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Metab Syndr Relat Disord. 2018 Jun;16(5):224-231. doi: 10.1089/met.2017.0154. Epub 2018 Apr 24.

Gender Differences in the Effects of the Frequency of Physical Activity on the Incidence of Metabolic Syndrome: Results from a Middle-Aged Community Cohort in Taiwan.

Author information

1
1 Division of Family Medicine, Department of Community Medicine, Taiwan Landseed Hospital , Tao-Yuan, Taiwan .
2
2 Division of Nephrology, Department of Medicine, Taiwan Landseed Hospital , Tao-Yuan, Taiwan .
3
3 Department and Graduate Institute of Health Care Management, Chang Gung University , Tao-Yuan, Taiwan .
4
4 Department of Occupational Medicine, Taiwan Landseed Hospital , Tao-Yuan, Taiwan .
5
5 Department of Public Health , Chung Shan Medical University, Taichung, Taiwan .
6
6 Department of Family and Community Medicine , Chung Shan Medical University Hospital, Taichung, Taiwan .

Abstract

BACKGROUND:

Little is known about how the frequency of physical activity in adults influences the occurrence of metabolic syndrome (MetS), and whether there are gender differences within these effects.

METHODS:

In this study, 3368 residents from the established "Landseed Cohort" underwent three waves of health examinations, and those who did not have MetS at baseline were selected and analyzed using a multiple Poisson regression model. By calculating the adjusted relative risk (ARR), the linear and nonlinear relationships between the frequency of physical activity and risk of developing MetS were examined for male and female participants.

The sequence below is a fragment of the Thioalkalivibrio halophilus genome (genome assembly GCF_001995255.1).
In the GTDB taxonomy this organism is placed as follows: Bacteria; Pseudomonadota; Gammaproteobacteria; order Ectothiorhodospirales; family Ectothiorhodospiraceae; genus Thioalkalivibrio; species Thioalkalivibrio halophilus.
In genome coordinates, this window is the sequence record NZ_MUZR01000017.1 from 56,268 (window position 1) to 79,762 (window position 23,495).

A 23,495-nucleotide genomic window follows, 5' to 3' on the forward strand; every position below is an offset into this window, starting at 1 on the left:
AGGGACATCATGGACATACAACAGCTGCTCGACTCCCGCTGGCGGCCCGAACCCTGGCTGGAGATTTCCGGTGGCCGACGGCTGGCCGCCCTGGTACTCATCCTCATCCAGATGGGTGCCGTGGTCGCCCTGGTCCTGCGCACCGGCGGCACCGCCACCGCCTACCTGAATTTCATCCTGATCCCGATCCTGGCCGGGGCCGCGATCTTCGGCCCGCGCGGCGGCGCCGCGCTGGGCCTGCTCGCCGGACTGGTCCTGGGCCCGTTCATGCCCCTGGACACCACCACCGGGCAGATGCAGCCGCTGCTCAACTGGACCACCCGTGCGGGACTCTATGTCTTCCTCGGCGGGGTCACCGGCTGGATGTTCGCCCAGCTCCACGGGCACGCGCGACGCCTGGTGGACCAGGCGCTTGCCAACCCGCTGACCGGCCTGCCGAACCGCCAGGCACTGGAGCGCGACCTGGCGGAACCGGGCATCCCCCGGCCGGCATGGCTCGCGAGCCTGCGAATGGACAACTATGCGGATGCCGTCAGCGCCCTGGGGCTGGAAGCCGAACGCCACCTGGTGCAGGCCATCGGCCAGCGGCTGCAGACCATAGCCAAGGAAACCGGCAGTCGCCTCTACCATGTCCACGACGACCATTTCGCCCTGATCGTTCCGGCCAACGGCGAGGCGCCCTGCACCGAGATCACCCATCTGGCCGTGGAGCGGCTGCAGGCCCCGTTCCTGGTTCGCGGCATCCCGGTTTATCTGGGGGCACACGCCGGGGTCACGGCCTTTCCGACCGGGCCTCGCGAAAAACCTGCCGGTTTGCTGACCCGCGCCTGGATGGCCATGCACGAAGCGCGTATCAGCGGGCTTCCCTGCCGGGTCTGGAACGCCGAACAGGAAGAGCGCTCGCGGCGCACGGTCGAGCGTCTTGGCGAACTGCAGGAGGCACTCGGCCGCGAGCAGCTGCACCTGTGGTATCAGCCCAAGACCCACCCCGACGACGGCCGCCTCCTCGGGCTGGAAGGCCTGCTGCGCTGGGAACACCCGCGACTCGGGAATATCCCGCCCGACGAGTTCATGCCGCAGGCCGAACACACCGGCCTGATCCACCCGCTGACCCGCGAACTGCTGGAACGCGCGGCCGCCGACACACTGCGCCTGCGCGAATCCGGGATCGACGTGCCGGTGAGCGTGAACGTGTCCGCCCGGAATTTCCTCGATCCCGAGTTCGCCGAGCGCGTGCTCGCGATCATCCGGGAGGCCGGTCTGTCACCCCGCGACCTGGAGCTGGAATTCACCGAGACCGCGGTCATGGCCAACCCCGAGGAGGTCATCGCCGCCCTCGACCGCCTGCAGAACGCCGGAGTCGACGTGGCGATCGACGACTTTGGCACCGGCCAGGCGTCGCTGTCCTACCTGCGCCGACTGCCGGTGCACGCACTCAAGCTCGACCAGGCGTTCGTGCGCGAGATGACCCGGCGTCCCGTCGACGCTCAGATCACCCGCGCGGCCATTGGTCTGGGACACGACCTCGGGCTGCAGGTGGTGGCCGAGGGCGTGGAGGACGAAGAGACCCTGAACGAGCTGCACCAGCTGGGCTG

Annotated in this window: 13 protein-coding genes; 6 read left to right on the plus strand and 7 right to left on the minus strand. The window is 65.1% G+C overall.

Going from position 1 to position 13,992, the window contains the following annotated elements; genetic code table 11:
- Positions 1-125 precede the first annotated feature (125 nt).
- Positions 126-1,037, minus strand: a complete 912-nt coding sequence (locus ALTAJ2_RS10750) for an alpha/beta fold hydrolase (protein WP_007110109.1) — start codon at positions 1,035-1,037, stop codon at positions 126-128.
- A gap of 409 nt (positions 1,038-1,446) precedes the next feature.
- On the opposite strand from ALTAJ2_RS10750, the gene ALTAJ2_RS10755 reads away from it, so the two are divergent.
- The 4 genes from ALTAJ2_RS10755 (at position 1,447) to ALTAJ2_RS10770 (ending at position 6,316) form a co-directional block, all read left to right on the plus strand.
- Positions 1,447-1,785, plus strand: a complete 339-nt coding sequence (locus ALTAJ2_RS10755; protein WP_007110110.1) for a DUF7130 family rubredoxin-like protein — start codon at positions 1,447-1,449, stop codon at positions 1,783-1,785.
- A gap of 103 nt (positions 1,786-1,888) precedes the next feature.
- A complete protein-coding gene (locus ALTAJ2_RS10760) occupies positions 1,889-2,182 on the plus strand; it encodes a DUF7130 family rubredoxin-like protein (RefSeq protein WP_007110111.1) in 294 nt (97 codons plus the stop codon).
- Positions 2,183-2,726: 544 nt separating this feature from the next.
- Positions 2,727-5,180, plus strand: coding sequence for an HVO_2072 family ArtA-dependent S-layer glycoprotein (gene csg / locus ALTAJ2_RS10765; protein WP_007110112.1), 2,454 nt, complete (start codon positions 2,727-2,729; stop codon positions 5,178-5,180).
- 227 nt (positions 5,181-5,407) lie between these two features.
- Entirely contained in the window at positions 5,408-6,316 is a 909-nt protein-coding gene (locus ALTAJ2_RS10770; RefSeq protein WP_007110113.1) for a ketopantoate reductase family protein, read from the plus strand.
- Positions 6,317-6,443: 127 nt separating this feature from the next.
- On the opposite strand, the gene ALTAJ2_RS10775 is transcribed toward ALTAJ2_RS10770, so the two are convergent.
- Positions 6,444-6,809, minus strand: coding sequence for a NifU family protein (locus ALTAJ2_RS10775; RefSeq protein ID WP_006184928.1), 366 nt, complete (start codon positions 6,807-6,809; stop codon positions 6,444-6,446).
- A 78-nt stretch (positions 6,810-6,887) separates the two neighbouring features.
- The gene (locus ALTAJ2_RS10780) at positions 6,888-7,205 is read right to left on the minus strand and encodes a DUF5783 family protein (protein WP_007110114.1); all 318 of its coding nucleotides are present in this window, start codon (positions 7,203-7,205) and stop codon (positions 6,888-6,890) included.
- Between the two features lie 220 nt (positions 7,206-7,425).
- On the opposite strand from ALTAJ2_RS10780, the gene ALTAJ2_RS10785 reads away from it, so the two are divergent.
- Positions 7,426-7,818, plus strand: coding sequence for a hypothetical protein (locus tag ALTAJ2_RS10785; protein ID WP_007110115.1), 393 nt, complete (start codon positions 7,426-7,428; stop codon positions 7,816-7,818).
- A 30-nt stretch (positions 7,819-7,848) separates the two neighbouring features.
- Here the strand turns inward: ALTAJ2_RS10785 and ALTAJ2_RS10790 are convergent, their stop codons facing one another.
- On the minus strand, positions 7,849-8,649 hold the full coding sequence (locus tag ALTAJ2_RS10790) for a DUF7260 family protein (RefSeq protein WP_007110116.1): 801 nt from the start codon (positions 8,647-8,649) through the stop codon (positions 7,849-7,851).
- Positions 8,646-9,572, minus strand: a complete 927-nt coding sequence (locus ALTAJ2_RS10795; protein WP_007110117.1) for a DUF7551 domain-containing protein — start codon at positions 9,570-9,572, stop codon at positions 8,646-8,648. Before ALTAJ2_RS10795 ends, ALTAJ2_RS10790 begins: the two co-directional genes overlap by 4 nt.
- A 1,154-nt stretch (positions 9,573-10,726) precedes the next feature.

RESULTS:

The prevalence of MetS was fairly stable across the three waves (ranging from 16.24% to 16.82%), but the incidence dropped from 7.11% to 4.52%. The risk of MetS in women was 10 times higher than that in men (ARR = 10.06; 95% CI = 6.60-15.33), and frequent exercise was shown to help prevent it. The frequency of exercise had a linear dose-response effect in females and an exponential protective effect in males on the occurrence of MetS. Exercising more than four times a week for females and twice or more a week for males effectively reduced the risk of developing MetS.

CONCLUSIONS:

The frequency of physical activity in adults was negatively related to the risk of developing MetS, and this relationship differed based on gender. The protective effect of physical activity on MetS was linear in females and exponential in males.

KEYWORDS:

cohort; dose–response effect; gender difference; metabolic syndrome; nonlinear effect; physical activity

PMID:
29688799
DOI:
10.1089/met.2017.0154
[Indexed for MEDLINE]

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